ESET: Is IoT infringing your privacy
In the rush to embrace IoT devices, we shouldn’t trade in our privacy and security for the added convenience: Amer Owaida, security writer at ESET
Ours is an interconnected world. We have smart doorbells, so we can check on our smartphones who rang, smartwatches to track our children’s’ locations, and fitness trackers to see how we are doing with our physical health. The Internet of Things revolution has even swept our households with a whole range of smart home appliances ranging from smart tea kettles to smart washing machines to smart fridges.
All of this makes life easier, but it doesn’t necessarily mean that it makes our life more secure. Being able to manage most of your household from your smartphone may be convenient, but are the gadgets you choose safe? Here are some of the Internet of Things (IoT) gizmos that may, for convenience’s sake, infringe on your privacy.
Child trackers and watches
The priority of any parent is to keep their children safe. In a bid to keep track of their offspring in a steadily more digitized world, some parents opt for smartwatches with tracking capabilities, so they can see where their little ones are if they go out on a playdate, and even communicate with them if need be. But not all kid trackers are a great choice – if you want to buy an off-brand smartwatch, you should most definitely be picky about what you’re choosing.
Unfortunately, manufacturers may have gaping holes in, for example, the security of their servers … and that could inadvertently put your children at risk instead of keeping them safe. Case in point: with one smartwatch model, researchers were able to access the location, phone number, photos, and conversations of well over 5,000 children, due to the manufacturer not securing their servers properly. By no means is that an isolated case, children’s smartwatches have raised privacy concerns before; in fact, the European Commission even ordered a recall of one such product.
These days, you needn’t even get up from your bed or couch to see who’s at the door or even to open it. Well, that’s the convenience a smart doorbell in combination with a smart lock affords you; you can just check from your smartphone. You might think that the convenience is usually worth the price, with an extra safety boon that some doorbells record all of the movement that takes place in front of them.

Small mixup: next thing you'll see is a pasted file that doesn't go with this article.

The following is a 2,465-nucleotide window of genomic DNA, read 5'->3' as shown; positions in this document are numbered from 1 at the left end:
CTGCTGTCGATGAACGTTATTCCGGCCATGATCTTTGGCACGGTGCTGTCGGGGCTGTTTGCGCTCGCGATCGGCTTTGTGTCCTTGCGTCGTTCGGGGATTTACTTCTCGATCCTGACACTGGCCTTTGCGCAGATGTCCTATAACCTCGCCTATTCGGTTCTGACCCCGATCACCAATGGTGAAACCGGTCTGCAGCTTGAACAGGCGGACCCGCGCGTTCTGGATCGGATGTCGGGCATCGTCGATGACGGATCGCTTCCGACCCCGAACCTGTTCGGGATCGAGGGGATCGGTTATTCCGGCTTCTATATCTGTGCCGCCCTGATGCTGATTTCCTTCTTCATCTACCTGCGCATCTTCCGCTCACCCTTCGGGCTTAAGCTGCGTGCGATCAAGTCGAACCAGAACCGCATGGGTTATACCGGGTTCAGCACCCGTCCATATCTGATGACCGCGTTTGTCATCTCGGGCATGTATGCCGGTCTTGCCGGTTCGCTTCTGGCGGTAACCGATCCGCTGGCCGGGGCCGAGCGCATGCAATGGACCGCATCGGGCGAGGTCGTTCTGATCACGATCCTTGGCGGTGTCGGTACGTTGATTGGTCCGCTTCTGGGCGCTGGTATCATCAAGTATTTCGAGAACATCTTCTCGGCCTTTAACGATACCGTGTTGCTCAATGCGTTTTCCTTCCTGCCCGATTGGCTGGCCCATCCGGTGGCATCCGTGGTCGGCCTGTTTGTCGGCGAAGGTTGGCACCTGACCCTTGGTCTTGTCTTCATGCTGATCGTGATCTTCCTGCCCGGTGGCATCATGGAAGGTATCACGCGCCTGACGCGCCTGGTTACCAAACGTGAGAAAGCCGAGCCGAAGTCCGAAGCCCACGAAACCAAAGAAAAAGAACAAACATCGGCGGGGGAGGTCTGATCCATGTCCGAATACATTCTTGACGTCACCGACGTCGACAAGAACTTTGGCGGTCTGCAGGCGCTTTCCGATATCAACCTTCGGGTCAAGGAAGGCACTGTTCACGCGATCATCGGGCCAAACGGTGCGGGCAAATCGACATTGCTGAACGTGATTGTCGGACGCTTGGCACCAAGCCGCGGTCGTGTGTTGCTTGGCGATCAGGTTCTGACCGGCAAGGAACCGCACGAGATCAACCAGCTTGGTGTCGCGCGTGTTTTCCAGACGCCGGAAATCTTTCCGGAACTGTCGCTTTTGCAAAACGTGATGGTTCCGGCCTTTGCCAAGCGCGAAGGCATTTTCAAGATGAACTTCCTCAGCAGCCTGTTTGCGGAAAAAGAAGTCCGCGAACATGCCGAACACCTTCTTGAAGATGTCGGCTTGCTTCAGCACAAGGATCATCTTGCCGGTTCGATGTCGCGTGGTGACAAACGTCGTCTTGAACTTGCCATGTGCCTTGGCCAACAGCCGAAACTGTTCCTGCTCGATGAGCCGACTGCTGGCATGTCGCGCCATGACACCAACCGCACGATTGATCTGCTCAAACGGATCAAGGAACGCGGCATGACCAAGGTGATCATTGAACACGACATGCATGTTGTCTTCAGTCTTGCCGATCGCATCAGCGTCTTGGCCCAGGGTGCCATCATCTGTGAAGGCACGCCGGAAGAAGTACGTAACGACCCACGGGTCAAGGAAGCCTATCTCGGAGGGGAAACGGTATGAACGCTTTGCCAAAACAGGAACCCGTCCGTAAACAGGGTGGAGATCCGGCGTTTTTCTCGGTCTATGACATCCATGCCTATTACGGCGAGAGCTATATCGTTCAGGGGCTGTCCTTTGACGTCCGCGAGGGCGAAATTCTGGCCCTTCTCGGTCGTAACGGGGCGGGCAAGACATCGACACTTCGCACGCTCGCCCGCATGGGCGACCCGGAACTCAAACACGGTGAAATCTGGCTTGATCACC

While everyone can appreciate the effort to keep your family and home safe, you have to do your due diligence on smart doorbells before buying one. For example, researchers have found that some smart doorbells perform unexpected tasks. One particular model uploaded snapshots every time someone moved in front of them; you’d think that was normal but, curiously, there was no way to access these snapshots or find out where they were being uploaded. It’s better to thoroughly research what you are buying so you reduce the odds of being the one that’s eventually spied upon.
Cheap smart security cameras
Keeping up with the security theme, another popular type of IoT device is the smart security camera. People tend to install them to keep track of what is happening inside and outside of their homes or small businesses. Since they are IoT devices, logically they are connected to the internet and their safety depends solely on how well the connection and the data are secured. If a cybercriminal is able to hack the device and gain remote access to it, they have a direct feed into your home, which is safe to say the worst-case scenario.
Unfortunately, cheap IP camera models aimed at protecting your family and belongings are among the most-hacked devices. And since cheap devices are manufactured in a similar manner, they share similar vulnerabilities. It isn’t just direct attacks customers should worry about, but bugs as well. One such bug in a Xiaomi device shared random images from strangers’ homes with other camera owners.
Smart home hubs
The smart home hub is at the centre of your connected home devices — metaphorically speaking, we can call it the brain of the whole operation. It unifies all of the IoT devices under it – such as your security cameras, your smart doorbell, lights, and whatever other smart gadgets – and helps control them from one convenient place. And smart hubs aren’t just used to monitor and control smart homes, but they’re used to control environments in businesses as well.
By now you may have an inkling of where this is going. If a vulnerability is found and exploited it could mean that the bad actors could gain full access to devices in these monitored systems and to the sensitive data they contain. ESET IoT Research has found numerous serious vulnerabilities in three hubs, some of which would open up their systems to attack.